"My grandmother had been an educator and had a radio show in Chicago in the '30s, and she had a box of materials that had 'SAVE' written on the top. I kept the box for a long time."
Carey Shuart, Houston businesswoman and arts patron, opened the box to find her grandmother's history in letters, photos and papers.
"I had the box of materials and realized there must be other women with boxes of materials and no place to put them, so that was the inception for the idea," she said.
Work began at UH on a repository of such histories to preserve important works of Houston and Texas women for students and scholars. That archive is now renamed the Carey Shuart Women's Archive and Research Collection in honor of her vision.
"We have been gathering material for close to 20 years at this point, including interviews with individuals and panel discussions that have been videoed and papers from individuals and organizations primarily in the Houston area."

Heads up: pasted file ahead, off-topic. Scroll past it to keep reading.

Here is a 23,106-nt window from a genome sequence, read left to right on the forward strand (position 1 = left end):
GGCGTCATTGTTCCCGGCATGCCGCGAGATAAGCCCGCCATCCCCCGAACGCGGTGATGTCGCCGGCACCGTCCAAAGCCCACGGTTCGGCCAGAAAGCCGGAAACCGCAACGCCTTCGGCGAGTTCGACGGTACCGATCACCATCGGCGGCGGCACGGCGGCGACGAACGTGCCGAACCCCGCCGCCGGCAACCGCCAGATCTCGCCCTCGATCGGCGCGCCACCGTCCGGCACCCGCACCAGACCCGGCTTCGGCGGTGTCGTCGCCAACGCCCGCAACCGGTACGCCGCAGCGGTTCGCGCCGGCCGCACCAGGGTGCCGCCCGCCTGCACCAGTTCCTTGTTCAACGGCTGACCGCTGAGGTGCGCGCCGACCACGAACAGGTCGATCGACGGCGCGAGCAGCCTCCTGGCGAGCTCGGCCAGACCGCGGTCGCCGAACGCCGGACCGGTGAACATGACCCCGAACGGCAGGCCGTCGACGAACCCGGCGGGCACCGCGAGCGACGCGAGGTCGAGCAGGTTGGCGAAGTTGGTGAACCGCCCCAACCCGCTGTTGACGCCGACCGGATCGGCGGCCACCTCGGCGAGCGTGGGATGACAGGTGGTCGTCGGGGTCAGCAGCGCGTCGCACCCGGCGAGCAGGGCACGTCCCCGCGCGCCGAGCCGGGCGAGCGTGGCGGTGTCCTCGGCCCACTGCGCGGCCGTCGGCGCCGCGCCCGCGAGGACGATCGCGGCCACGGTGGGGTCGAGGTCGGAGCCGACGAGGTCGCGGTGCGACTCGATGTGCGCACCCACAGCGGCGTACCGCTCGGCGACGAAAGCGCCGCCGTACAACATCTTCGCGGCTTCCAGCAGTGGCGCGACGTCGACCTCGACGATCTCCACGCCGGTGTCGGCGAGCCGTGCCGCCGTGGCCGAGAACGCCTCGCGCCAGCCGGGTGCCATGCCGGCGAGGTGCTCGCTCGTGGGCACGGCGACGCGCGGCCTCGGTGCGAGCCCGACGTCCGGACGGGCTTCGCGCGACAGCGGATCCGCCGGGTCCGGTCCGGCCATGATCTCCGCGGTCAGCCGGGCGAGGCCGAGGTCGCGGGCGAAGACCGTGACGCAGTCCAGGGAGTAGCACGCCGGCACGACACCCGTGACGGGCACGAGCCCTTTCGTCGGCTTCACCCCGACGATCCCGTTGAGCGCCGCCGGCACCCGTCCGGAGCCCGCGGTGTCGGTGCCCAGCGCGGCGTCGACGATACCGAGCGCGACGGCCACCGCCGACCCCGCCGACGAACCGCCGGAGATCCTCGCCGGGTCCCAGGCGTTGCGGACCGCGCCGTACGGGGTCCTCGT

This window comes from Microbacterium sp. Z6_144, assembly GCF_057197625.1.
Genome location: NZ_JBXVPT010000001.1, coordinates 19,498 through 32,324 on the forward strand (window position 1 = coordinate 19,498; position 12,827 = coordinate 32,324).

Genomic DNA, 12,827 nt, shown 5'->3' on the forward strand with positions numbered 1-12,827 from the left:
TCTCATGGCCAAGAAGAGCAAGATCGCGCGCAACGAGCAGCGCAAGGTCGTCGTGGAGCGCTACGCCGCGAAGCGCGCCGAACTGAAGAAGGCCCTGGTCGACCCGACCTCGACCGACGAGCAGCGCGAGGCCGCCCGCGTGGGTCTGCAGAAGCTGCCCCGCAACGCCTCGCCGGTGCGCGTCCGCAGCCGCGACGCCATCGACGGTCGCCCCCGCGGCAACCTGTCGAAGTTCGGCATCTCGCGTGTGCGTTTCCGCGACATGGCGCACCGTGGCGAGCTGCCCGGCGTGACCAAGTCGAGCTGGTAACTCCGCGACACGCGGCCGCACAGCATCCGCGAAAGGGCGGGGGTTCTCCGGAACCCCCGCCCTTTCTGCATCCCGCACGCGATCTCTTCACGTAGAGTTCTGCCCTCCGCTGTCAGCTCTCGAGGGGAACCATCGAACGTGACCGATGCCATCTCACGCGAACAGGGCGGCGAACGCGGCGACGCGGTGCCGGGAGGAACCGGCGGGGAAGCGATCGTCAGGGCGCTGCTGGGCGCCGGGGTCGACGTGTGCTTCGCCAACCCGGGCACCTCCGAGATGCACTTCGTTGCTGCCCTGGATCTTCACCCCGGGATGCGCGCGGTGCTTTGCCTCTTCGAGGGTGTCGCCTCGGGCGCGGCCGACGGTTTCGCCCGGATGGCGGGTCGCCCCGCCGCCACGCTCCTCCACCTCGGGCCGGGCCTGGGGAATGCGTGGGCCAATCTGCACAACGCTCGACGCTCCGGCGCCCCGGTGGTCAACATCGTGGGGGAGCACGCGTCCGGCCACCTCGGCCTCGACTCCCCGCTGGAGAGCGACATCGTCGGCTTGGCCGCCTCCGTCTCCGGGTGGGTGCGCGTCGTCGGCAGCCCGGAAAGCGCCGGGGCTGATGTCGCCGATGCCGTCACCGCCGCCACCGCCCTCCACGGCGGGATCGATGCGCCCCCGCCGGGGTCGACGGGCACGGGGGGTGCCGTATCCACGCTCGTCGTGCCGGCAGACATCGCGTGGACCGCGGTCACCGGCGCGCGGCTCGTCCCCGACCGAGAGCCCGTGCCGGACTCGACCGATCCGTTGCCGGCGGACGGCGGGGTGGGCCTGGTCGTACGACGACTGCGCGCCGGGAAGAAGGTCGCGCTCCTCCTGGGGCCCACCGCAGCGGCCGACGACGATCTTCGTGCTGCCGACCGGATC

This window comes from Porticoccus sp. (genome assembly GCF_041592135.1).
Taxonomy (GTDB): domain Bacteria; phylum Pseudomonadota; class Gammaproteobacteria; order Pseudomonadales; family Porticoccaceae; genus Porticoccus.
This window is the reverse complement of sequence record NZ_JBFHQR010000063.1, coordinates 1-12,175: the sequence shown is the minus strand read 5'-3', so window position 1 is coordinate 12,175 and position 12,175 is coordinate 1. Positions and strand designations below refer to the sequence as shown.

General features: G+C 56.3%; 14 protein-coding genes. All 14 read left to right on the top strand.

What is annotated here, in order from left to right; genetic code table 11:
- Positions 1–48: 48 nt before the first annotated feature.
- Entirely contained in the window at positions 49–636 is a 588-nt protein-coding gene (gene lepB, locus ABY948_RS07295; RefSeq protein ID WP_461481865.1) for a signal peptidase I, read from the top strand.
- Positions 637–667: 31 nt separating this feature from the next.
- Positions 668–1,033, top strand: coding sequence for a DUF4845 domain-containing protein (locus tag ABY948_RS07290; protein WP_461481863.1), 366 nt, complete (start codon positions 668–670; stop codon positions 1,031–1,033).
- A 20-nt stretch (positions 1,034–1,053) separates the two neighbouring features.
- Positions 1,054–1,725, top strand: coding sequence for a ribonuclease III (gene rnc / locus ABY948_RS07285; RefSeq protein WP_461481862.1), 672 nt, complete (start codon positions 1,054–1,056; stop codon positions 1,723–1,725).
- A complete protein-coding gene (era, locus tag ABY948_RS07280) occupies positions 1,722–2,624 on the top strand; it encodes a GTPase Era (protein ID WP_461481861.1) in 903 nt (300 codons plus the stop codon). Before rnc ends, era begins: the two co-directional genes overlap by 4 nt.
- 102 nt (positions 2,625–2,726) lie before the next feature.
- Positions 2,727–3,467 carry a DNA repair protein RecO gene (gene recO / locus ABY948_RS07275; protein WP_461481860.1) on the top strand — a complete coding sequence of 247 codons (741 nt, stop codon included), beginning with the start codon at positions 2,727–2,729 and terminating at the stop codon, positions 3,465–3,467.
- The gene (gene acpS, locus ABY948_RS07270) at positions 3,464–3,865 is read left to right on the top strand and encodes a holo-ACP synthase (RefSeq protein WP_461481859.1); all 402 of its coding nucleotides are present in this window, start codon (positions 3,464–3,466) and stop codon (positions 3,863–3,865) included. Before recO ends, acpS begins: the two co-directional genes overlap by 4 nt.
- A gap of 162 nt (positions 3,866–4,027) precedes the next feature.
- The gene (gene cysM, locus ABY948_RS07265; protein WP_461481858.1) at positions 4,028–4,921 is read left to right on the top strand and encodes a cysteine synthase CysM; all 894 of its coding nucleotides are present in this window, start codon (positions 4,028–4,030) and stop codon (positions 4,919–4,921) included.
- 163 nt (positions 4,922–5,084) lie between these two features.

Like Nikki Van Hightower, The Ladies of Distinction, The Hispanic Women in Leadership, League of Women Voters, Annise Parker, The Houston Comets and Carey Shuart.
"Nobody had to empower these women," said Dana Rooks, dean of UH libraries. "They were empowered, and what they were doing, in many cases, was empowering women—not only of their own generation, but certainly of women to come."
The archive is available in person and online.
"We are hoping to grow and gain a national prominence that extends beyond Houston and Texas," Shuart said.
The Carey Shuart Archive is part of what's happening at the University of Houston. I'm Marisa Ramirez.
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